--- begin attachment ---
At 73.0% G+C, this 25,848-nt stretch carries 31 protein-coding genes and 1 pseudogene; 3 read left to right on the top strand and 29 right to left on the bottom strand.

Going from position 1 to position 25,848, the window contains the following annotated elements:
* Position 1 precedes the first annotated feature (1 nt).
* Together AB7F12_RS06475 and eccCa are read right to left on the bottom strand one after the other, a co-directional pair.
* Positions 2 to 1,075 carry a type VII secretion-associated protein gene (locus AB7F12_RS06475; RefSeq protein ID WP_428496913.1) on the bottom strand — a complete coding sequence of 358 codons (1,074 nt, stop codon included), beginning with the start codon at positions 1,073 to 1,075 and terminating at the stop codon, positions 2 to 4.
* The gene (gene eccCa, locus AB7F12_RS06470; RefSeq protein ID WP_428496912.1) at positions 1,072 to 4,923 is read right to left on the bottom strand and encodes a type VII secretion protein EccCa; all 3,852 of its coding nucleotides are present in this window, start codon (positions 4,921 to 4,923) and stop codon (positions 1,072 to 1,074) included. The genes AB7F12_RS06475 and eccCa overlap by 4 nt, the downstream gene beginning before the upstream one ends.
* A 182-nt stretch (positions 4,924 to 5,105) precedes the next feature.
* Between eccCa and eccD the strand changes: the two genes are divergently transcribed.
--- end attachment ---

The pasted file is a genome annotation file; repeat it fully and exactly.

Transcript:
At 73.0% G+C, this 25,848-nt stretch carries 31 protein-coding genes and 1 pseudogene; 3 read left to right on the top strand and 29 right to left on the bottom strand.

Going from position 1 to position 25,848, the window contains the following annotated elements:
* Position 1 precedes the first annotated feature (1 nt).
* Together AB7F12_RS06475 and eccCa are read right to left on the bottom strand one after the other, a co-directional pair.
* Positions 2 to 1,075 carry a type VII secretion-associated protein gene (locus AB7F12_RS06475; RefSeq protein ID WP_428496913.1) on the bottom strand — a complete coding sequence of 358 codons (1,074 nt, stop codon included), beginning with the start codon at positions 1,073 to 1,075 and terminating at the stop codon, positions 2 to 4.
* The gene (gene eccCa, locus AB7F12_RS06470; RefSeq protein ID WP_428496912.1) at positions 1,072 to 4,923 is read right to left on the bottom strand and encodes a type VII secretion protein EccCa; all 3,852 of its coding nucleotides are present in this window, start codon (positions 4,921 to 4,923) and stop codon (positions 1,072 to 1,074) included. The genes AB7F12_RS06475 and eccCa overlap by 4 nt, the downstream gene beginning before the upstream one ends.
* A 182-nt stretch (positions 4,924 to 5,105) precedes the next feature.
* Between eccCa and eccD the strand changes: the two genes are divergently transcribed.